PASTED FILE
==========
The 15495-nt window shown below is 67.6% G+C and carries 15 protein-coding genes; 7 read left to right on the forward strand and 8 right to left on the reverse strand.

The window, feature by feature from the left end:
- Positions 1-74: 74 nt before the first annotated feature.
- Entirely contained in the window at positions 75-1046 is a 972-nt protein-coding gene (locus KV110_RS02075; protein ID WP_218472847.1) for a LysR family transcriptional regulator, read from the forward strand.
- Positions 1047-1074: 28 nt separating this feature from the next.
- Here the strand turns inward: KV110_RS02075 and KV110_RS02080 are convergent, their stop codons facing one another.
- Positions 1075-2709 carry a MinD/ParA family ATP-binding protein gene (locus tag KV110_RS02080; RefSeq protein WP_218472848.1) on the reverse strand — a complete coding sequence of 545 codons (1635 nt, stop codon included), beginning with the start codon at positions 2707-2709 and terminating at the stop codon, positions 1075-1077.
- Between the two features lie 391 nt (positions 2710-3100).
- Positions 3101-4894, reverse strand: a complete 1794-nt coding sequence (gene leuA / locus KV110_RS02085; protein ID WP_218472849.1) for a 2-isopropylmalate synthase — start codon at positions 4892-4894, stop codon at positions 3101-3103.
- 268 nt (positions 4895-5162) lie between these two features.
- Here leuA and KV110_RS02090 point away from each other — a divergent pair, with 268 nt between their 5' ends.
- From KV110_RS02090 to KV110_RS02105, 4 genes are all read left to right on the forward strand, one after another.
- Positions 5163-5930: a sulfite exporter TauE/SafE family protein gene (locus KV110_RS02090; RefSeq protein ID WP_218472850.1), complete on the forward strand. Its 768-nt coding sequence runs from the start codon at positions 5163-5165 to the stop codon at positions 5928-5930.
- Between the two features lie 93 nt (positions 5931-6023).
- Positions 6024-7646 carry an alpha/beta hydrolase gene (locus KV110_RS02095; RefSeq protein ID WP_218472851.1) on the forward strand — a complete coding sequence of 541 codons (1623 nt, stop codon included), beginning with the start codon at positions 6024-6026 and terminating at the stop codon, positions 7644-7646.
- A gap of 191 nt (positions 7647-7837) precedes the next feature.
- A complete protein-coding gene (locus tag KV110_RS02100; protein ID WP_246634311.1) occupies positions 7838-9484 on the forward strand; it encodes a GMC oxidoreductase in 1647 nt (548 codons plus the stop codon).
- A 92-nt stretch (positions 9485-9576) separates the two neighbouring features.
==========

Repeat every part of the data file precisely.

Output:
The 15495-nt window shown below is 67.6% G+C and carries 15 protein-coding genes; 7 read left to right on the forward strand and 8 right to left on the reverse strand.

The window, feature by feature from the left end:
- Positions 1-74: 74 nt before the first annotated feature.
- Entirely contained in the window at positions 75-1046 is a 972-nt protein-coding gene (locus KV110_RS02075; protein ID WP_218472847.1) for a LysR family transcriptional regulator, read from the forward strand.
- Positions 1047-1074: 28 nt separating this feature from the next.
- Here the strand turns inward: KV110_RS02075 and KV110_RS02080 are convergent, their stop codons facing one another.
- Positions 1075-2709 carry a MinD/ParA family ATP-binding protein gene (locus tag KV110_RS02080; RefSeq protein WP_218472848.1) on the reverse strand — a complete coding sequence of 545 codons (1635 nt, stop codon included), beginning with the start codon at positions 2707-2709 and terminating at the stop codon, positions 1075-1077.
- Between the two features lie 391 nt (positions 2710-3100).
- Positions 3101-4894, reverse strand: a complete 1794-nt coding sequence (gene leuA / locus KV110_RS02085; protein ID WP_218472849.1) for a 2-isopropylmalate synthase — start codon at positions 4892-4894, stop codon at positions 3101-3103.
- 268 nt (positions 4895-5162) lie between these two features.
- Here leuA and KV110_RS02090 point away from each other — a divergent pair, with 268 nt between their 5' ends.
- From KV110_RS02090 to KV110_RS02105, 4 genes are all read left to right on the forward strand, one after another.
- Positions 5163-5930: a sulfite exporter TauE/SafE family protein gene (locus KV110_RS02090; RefSeq protein ID WP_218472850.1), complete on the forward strand. Its 768-nt coding sequence runs from the start codon at positions 5163-5165 to the stop codon at positions 5928-5930.
- Between the two features lie 93 nt (positions 5931-6023).
- Positions 6024-7646 carry an alpha/beta hydrolase gene (locus KV110_RS02095; RefSeq protein ID WP_218472851.1) on the forward strand — a complete coding sequence of 541 codons (1623 nt, stop codon included), beginning with the start codon at positions 6024-6026 and terminating at the stop codon, positions 7644-7646.
- A gap of 191 nt (positions 7647-7837) precedes the next feature.
- A complete protein-coding gene (locus tag KV110_RS02100; protein ID WP_246634311.1) occupies positions 7838-9484 on the forward strand; it encodes a GMC oxidoreductase in 1647 nt (548 codons plus the stop codon).
- A 92-nt stretch (positions 9485-9576) separates the two neighbouring features.